Aboriginal Training Programs at TasTAFE
2016 sees a new way of accessing training with Aboriginal Training Programs, instead of offering a couple of courses specifically for Aboriginal or Torres Strait Island People, TasTAFE has negotiated a variety of places in mainstream TasTAFE Courses.
This means TasTAFE is able to offer many more options to people across many different Certificate levels.
There are places in the following areas, across various regions and in Certificate levels I, II, III and IV;
If you would like to be considered for one of the places we have on offer or would like more information, you need to contact your local Aboriginal Training Programs staff member but be quick as these places are going fast!!!
Some food for thought...Excursion leads students down pathway to jobs in Aboriginal tourism!
A largely untapped world of work in tourism, guiding, interpretation and environmental conservation will be explored by a group of 15 TasTAFE students through a series of excursions. The students, who were all enrolled in TasTAFE’s Aboriginal Trainee Program, took part in a pilot Aboriginal cultural excursion through University of Tasmania’s Centre for University Pathways and Partnerships (CUPP) Pathways to Success program.
The excursion to Tamar Island Wetlands near Legana was facilitated by Parks and Wildlife Services Interpretation and Education Officer Sam Cuff. This was followed by an informative lunch at the University’s Riawunna Centre at Newnham Campus from noon.
At both venues there were Aboriginal Elders present to provide insight and mentoring, along with Parks and Wildlife Services' Aboriginal trainee rangers. Aboriginal Cultural Excursions is a series of day trips that will be held in four Tasmanian regions: north, north-west, south and far south, throughout the year.
University of Tasmania Pro Vice-Chancellor (Students) Professor Sue Kilpatrick said that the purpose of the excursions is to engage participants with Aboriginal culture and natural heritage sites throughout Tasmania, with a particular focus on tourism and food-related educational pathways.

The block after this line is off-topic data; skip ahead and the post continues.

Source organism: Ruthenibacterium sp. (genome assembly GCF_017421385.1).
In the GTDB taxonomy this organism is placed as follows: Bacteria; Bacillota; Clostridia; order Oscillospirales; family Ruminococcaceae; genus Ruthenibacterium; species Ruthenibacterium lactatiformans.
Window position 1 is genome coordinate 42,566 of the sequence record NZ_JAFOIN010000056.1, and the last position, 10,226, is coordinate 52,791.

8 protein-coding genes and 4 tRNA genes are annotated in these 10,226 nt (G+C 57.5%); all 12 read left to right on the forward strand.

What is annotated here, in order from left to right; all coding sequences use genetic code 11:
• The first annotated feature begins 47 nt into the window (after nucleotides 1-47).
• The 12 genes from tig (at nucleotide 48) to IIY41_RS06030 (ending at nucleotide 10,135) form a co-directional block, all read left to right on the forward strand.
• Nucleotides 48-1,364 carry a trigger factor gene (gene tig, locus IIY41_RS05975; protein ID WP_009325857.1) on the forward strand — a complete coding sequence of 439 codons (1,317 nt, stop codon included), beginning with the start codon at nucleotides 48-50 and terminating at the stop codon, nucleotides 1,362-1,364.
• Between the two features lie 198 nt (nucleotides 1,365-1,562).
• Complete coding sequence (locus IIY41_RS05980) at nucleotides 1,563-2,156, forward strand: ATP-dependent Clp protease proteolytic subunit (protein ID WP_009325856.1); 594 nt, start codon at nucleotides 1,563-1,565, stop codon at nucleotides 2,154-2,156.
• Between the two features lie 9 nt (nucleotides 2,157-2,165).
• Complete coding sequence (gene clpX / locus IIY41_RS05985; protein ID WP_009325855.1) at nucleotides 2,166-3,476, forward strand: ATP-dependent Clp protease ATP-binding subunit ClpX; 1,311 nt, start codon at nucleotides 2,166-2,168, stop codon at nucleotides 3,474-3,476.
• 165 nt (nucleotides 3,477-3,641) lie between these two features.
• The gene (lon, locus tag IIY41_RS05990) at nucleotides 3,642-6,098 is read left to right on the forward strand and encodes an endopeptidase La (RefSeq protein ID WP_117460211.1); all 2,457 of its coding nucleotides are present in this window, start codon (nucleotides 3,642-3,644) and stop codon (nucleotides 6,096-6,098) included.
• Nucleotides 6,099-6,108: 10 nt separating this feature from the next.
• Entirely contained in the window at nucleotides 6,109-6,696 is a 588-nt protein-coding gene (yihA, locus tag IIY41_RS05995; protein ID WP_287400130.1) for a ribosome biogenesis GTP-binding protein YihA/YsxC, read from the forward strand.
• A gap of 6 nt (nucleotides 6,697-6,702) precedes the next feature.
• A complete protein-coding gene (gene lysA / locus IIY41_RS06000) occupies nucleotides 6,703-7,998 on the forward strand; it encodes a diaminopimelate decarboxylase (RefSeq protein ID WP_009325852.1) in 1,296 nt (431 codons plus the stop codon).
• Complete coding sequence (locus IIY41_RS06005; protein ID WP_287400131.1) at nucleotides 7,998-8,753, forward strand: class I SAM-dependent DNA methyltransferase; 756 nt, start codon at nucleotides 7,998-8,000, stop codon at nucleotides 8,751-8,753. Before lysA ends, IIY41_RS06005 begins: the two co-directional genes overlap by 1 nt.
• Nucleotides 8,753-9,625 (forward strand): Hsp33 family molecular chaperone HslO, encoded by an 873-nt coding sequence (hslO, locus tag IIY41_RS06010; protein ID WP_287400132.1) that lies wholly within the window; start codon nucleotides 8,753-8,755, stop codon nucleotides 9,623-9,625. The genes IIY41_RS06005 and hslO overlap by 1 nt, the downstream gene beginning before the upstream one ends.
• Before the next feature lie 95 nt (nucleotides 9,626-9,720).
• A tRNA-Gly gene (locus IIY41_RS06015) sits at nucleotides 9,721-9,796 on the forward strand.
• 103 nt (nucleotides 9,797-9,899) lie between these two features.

“The project will demonstrate to participants the diverse study and employment opportunities that are available across these key industry sectors,” she said “Students will be introduced to university lecturers from tourism courses they can do after TAFE that will set them up for jobs in tourism in the future.” The initiative is a collaboration between University of Tasmania, Riawunna and Parks and Wildlife Services (PWS).
Building on PWS’s current ‘Discovery Ranger Program’ the excursions will incorporate educational activities focusing on natural and heritage cultures and employment. Included on each of the day trips will be University representatives, Riawunna and industry representatives who will discuss pathway options and career possibilities and Aboriginal culture.
Participants receive an information pack which contains useful details about pathways to relevant educational opportunities, including the University’s Tourism major. Materials regarding University of Tasmania’s Aboriginal support services through Riawunna, such as the Murina program, and Indigenous Tutorial Assistance Scheme (ITAS) will also be included.
Story courtesy of Your Career Guide